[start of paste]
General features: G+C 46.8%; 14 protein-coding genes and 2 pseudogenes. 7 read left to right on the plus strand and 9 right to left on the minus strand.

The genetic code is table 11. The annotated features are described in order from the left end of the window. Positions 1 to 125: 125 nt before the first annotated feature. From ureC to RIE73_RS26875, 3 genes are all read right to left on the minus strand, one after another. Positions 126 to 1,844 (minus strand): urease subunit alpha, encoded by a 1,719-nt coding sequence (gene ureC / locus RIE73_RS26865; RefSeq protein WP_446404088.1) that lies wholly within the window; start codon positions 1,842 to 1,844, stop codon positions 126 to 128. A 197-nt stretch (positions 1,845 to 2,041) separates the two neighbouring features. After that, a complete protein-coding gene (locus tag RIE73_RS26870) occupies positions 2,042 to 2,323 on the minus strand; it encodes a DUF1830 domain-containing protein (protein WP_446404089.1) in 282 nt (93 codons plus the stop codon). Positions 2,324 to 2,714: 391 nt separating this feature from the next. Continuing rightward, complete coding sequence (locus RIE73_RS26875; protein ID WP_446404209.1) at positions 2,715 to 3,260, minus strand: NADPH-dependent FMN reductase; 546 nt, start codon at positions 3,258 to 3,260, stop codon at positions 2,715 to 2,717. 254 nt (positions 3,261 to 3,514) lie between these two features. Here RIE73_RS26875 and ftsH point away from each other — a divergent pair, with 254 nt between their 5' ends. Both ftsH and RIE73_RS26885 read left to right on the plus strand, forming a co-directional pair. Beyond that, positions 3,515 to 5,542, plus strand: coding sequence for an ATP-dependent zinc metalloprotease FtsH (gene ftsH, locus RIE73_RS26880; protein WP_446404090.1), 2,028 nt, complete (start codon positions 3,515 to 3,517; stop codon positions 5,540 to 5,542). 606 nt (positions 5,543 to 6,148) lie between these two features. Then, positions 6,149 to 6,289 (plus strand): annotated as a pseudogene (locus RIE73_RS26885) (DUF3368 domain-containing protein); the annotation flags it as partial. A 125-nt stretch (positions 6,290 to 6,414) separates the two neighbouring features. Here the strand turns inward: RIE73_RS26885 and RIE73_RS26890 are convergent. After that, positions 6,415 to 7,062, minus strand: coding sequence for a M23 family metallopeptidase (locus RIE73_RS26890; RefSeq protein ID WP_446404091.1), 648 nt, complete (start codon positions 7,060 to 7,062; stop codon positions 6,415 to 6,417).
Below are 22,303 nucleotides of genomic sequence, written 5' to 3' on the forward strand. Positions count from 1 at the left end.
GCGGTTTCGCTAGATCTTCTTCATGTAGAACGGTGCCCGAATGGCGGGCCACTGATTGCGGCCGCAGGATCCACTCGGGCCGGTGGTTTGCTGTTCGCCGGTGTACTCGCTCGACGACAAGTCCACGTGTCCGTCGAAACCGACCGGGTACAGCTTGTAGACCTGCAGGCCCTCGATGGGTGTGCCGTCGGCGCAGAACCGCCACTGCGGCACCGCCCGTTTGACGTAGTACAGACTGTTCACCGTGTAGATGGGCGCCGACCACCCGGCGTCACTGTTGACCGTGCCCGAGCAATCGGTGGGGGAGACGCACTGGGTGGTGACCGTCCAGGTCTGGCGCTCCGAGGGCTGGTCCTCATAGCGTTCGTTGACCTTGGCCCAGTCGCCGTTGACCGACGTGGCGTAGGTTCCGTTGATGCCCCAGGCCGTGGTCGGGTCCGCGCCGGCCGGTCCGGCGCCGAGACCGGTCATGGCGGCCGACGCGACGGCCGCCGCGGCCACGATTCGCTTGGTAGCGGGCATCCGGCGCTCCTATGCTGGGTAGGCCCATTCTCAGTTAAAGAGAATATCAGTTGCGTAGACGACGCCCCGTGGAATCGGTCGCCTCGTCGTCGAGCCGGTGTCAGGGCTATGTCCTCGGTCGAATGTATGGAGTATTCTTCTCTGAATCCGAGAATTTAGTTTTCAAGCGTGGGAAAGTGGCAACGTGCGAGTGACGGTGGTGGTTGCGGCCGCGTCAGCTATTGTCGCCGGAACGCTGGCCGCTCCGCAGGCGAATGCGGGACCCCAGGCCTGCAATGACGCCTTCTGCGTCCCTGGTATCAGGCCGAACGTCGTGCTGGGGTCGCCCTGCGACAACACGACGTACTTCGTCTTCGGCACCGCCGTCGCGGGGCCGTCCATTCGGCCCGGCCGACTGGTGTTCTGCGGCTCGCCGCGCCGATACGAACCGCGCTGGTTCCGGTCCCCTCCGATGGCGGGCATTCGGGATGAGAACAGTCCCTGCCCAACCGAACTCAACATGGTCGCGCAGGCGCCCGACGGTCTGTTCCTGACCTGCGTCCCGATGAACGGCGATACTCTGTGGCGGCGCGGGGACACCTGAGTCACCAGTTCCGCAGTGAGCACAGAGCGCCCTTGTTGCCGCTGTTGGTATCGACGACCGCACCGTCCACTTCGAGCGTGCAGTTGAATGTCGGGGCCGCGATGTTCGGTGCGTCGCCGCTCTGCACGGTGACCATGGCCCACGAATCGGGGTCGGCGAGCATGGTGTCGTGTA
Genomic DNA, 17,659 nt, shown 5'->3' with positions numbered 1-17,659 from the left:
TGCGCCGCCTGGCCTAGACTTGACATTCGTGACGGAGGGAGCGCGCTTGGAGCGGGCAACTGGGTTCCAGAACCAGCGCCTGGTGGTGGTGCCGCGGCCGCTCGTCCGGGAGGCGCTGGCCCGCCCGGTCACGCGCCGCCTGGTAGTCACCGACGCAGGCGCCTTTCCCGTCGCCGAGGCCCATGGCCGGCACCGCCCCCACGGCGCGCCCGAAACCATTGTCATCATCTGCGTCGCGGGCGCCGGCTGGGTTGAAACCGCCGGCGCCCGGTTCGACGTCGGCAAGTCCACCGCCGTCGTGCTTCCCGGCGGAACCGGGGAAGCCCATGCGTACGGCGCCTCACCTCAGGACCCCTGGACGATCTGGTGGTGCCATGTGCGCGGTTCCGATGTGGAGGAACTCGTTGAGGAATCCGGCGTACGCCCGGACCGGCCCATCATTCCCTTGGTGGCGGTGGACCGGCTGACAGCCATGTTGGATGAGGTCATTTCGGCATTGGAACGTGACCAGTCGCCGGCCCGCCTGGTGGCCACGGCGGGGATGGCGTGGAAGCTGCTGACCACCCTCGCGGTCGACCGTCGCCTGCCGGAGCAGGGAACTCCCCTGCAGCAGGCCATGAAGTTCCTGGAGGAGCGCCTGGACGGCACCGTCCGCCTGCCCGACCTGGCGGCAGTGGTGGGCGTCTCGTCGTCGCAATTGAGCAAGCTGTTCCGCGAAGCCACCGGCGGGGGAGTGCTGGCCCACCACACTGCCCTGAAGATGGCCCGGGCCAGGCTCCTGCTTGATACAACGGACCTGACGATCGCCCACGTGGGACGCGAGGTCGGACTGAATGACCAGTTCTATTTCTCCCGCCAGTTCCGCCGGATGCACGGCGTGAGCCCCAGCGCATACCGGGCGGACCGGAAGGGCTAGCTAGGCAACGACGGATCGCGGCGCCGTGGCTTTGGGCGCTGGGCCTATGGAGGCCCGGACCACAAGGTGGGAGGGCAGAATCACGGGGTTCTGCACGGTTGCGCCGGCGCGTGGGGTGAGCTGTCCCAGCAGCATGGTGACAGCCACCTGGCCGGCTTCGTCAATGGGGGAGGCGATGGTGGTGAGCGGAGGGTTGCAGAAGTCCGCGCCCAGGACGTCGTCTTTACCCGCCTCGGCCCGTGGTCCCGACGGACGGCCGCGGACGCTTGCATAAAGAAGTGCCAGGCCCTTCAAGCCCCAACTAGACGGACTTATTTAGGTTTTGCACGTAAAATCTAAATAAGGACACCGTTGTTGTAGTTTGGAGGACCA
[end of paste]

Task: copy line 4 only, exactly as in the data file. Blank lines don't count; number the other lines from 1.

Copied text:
GCGGTTTCGCTAGATCTTCTTCATGTAGAACGGTGCCCGAATGGCGGGCCACTGATTGCGGCCGCAGGATCCACTCGGGCCGGTGGTTTGCTGTTCGCCGGTGTACTCGCTCGACGACAAGTCCACGTGTCCGTCGAAACCGACCGGGTACAGCTTGTAGACCTGCAGGCCCTCGATGGGTGTGCCGTCGGCGCAGAACCGCCACTGCGGCACCGCCCGTTTGACGTAGTACAGACTGTTCACCGTGTAGATGGGCGCCGACCACCCGGCGTCACTGTTGACCGTGCCCGAGCAATCGGTGGGGGAGACGCACTGGGTGGTGACCGTCCAGGTCTGGCGCTCCGAGGGCTGGTCCTCATAGCGTTCGTTGACCTTGGCCCAGTCGCCGTTGACCGACGTGGCGTAGGTTCCGTTGATGCCCCAGGCCGTGGTCGGGTCCGCGCCGGCCGGTCCGGCGCCGAGACCGGTCATGGCGGCCGACGCGACGGCCGCCGCGGCCACGATTCGCTTGGTAGCGGGCATCCGGCGCTCCTATGCTGGGTAGGCCCATTCTCAGTTAAAGAGAATATCAGTTGCGTAGACGACGCCCCGTGGAATCGGTCGCCTCGTCGTCGAGCCGGTGTCAGGGCTATGTCCTCGGTCGAATGTATGGAGTATTCTTCTCTGAATCCGAGAATTTAGTTTTCAAGCGTGGGAAAGTGGCAACGTGCGAGTGACGGTGGTGGTTGCGGCCGCGTCAGCTATTGTCGCCGGAACGCTGGCCGCTCCGCAGGCGAATGCGGGACCCCAGGCCTGCAATGACGCCTTCTGCGTCCCTGGTATCAGGCCGAACGTCGTGCTGGGGTCGCCCTGCGACAACACGACGTACTTCGTCTTCGGCACCGCCGTCGCGGGGCCGTCCATTCGGCCCGGCCGACTGGTGTTCTGCGGCTCGCCGCGCCGATACGAACCGCGCTGGTTCCGGTCCCCTCCGATGGCGGGCATTCGGGATGAGAACAGTCCCTGCCCAACCGAACTCAACATGGTCGCGCAGGCGCCCGACGGTCTGTTCCTGACCTGCGTCCCGATGAACGGCGATACTCTGTGGCGGCGCGGGGACACCTGAGTCACCAGTTCCGCAGTGAGCACAGAGCGCCCTTGTTGCCGCTGTTGGTATCGACGACCGCACCGTCCACTTCGAGCGTGCAGTTGAATGTCGGGGCCGCGATGTTCGGTGCGTCGCCGCTCTGCACGGTGACCATGGCCCACGAATCGGGGTCGGCGAGCATGGTGTCGTGTA